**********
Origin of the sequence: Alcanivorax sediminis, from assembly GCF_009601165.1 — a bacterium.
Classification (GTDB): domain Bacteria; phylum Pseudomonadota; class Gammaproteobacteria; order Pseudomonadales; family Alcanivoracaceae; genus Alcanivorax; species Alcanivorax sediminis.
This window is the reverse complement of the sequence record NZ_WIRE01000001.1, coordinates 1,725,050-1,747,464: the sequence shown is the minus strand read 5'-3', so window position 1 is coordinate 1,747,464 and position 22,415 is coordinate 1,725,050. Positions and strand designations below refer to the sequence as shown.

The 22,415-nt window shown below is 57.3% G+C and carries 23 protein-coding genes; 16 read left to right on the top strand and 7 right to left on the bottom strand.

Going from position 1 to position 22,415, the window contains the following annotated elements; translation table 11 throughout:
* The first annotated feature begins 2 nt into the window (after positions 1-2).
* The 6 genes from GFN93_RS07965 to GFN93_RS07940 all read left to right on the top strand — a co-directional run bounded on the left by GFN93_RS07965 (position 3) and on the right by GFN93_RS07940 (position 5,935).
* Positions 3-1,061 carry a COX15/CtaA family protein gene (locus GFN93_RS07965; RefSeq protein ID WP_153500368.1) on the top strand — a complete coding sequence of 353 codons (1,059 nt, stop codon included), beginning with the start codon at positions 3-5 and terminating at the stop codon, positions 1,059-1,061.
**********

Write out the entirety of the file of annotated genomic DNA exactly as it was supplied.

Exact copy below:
Origin of the sequence: Alcanivorax sediminis, from assembly GCF_009601165.1 — a bacterium.
Classification (GTDB): domain Bacteria; phylum Pseudomonadota; class Gammaproteobacteria; order Pseudomonadales; family Alcanivoracaceae; genus Alcanivorax; species Alcanivorax sediminis.
This window is the reverse complement of the sequence record NZ_WIRE01000001.1, coordinates 1,725,050-1,747,464: the sequence shown is the minus strand read 5'-3', so window position 1 is coordinate 1,747,464 and position 22,415 is coordinate 1,725,050. Positions and strand designations below refer to the sequence as shown.

The 22,415-nt window shown below is 57.3% G+C and carries 23 protein-coding genes; 16 read left to right on the top strand and 7 right to left on the bottom strand.

Going from position 1 to position 22,415, the window contains the following annotated elements; translation table 11 throughout:
* The first annotated feature begins 2 nt into the window (after positions 1-2).
* The 6 genes from GFN93_RS07965 to GFN93_RS07940 all read left to right on the top strand — a co-directional run bounded on the left by GFN93_RS07965 (position 3) and on the right by GFN93_RS07940 (position 5,935).
* Positions 3-1,061 carry a COX15/CtaA family protein gene (locus GFN93_RS07965; RefSeq protein ID WP_153500368.1) on the top strand — a complete coding sequence of 353 codons (1,059 nt, stop codon included), beginning with the start codon at positions 3-5 and terminating at the stop codon, positions 1,059-1,061.